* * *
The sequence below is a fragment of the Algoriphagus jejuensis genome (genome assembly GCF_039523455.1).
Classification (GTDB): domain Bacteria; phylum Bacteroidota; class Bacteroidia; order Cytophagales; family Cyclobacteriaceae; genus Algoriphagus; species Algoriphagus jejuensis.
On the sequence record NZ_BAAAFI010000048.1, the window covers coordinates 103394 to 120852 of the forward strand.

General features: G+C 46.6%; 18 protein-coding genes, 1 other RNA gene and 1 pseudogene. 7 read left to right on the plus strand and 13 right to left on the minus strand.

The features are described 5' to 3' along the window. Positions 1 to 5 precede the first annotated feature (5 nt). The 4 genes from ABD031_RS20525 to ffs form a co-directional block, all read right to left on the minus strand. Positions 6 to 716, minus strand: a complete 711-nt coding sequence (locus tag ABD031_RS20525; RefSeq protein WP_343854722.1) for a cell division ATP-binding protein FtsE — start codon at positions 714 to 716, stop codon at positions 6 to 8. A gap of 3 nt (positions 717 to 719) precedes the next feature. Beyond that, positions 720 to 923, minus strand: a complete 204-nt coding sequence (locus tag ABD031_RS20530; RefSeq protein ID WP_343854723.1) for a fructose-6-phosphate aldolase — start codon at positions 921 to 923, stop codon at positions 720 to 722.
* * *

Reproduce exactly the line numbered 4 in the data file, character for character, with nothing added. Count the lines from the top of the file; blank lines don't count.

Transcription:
General features: G+C 46.6%; 18 protein-coding genes, 1 other RNA gene and 1 pseudogene. 7 read left to right on the plus strand and 13 right to left on the minus strand.